Real Estate Blog

South Florida Repos Jump 79% To 54,400 Properties In 2010

February 19th, 2011 1:09 PM by Sherry Lee

Banks repossessed more than 54,400 South Florida properties in 2010, representing a 79 percent increase on a year-over-year basis compared to 2009, according to a new report from CondoVultures.com
 
Lenders took title through the foreclosure process to 23,000 properties in Miami-Dade County, 20,400 properties in Broward County, and 11,000 properties in Palm Beach County, according to an analysis by the licensed Florida brokerage Condo Vultures® Realty LLC. 
 
Lenders have repossessed more than 121,000 properties - also known as real estate owned by banks or REOs - since the real estate crash began in 2007. The year 2010 represents the single-greatest number of repossession in a year. By comparison, lenders repossessed 30,400 properties in 2009, 26,250 properties in 2008, and 10,100 properties in 2007, according to the analysis based on Clerk of the Court records in all three South Florida counties. 
 
"The year 2010 proved to be a record year for bank repossessions in South Florida," said Peter Zalewski, a principal with the Bal Harbour, Fla.-based real estate consultancy Condo Vultures® LLC. "Nearly as many properties were taken back by lenders in 2010 as in the previous two years combined. It is worth noting that bank repossessions in 2010 are the result of a lengthy foreclosure process that probably began back in 2008 or 2009."
 
"If there is a bright side, it is that certain rental markets - primarily where there was an overbuilding of condos - should be poised for high occupancy levels and strong rental rates for the foreseeable future."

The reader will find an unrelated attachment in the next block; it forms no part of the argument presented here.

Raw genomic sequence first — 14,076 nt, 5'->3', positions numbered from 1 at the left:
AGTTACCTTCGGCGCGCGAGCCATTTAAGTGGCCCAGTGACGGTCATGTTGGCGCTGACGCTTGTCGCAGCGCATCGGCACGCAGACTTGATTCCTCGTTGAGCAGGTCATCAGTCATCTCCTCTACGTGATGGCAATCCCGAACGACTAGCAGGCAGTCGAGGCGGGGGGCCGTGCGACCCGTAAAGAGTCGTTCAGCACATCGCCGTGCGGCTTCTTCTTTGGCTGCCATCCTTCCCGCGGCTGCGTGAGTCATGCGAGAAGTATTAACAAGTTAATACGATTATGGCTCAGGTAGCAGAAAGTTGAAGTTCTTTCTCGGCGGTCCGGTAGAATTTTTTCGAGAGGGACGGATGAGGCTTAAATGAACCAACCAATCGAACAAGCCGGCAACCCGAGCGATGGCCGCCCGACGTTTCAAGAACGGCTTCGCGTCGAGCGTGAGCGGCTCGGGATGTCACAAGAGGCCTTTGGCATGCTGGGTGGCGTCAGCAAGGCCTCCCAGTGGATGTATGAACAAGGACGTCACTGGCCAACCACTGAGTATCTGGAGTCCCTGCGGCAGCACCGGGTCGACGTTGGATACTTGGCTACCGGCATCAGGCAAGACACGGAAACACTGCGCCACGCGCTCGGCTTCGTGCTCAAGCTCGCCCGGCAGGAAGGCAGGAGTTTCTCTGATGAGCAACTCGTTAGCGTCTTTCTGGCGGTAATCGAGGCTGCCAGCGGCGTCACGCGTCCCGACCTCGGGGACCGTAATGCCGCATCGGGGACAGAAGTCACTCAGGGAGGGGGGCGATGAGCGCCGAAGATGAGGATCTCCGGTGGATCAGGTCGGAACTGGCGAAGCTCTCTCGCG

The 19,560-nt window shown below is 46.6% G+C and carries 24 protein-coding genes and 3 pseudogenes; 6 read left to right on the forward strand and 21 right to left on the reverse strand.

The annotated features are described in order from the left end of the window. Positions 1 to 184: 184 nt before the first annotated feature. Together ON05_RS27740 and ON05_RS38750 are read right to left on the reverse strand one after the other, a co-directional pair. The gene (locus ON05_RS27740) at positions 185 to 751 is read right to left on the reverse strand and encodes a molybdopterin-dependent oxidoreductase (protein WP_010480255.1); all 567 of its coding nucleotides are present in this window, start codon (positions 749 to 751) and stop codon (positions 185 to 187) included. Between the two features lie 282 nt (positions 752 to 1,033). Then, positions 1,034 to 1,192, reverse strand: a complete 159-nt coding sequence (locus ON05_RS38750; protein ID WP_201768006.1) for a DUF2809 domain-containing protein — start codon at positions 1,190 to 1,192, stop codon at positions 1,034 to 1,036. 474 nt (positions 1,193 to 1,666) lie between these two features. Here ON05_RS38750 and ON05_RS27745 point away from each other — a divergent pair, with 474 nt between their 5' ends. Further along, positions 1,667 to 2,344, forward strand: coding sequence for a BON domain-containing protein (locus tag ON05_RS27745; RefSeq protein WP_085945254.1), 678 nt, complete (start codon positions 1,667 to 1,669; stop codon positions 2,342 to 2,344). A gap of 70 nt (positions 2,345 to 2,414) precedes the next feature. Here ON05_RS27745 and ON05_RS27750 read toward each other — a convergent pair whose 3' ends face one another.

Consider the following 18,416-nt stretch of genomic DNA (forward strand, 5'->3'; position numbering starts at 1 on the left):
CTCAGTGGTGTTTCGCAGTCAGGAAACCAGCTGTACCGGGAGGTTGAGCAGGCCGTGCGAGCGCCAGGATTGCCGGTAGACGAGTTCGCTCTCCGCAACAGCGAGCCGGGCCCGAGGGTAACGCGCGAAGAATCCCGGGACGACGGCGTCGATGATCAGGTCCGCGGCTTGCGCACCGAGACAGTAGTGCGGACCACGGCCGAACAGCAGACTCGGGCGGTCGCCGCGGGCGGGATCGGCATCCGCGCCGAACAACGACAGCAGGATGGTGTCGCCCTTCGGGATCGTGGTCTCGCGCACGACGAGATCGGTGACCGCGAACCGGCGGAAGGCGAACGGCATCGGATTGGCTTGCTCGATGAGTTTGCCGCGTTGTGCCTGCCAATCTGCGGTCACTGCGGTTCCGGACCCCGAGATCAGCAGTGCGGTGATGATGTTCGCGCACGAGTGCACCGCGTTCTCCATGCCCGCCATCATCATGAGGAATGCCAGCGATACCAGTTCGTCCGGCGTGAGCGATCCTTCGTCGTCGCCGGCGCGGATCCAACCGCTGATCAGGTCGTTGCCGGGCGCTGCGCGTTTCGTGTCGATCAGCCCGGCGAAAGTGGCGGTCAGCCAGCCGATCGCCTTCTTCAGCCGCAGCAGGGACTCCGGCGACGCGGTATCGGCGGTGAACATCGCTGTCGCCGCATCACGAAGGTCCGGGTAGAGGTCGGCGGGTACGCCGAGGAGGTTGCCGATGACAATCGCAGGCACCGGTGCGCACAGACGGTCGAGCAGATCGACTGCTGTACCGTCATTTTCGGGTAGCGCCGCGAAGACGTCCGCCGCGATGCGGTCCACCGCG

Foreclosures, repossessions, and rental rates are topics scheduled to be discussed at the upcoming Condo Vultures® 3rd annual "State of the South Florida Condo Market" event on Jan. 25 at the Miami City Club at the top of the Wachovia Financial Center in Downtown Miami. 
 
Zalewski  is scheduled to discuss all seven South Florida coastal markets, and provide an update on the number of total units constructed per market compared to unsold new units as of Dec. 31, 2010. Pricing, resale inventory, and emerging trends will also be discussed.  
 
The markets to be discussed are Greater Downtown Miami, South Beach, Sunny Isles Beach, Downtown Fort Lauderdale and the Beach, Hollywood / Hallandale Beach, Boca Raton / Deerfield Beach, and Downtown West Palm Beach and Palm Beach Island.  
 
As large as the 2010 bank repossession numbers are, the overall total represents only 46 percent of the 265,000 foreclosure filings initiated in South Florida since 2007, according to the Condo Vultures® Foreclosure Database™
 
Going forward, it is unclear what the year 2011 will mean for bank repossessions as foreclosure filings - the first step in the repossession process - were down 41 percent in 2010 to 58,000 actions. In 2009, lenders filed 98,000 foreclosure filings, up from 76, 000 actions in 2008, and 33,000 notices of default in 2007, according to a recent Condo Vultures® Market Intelligence Report™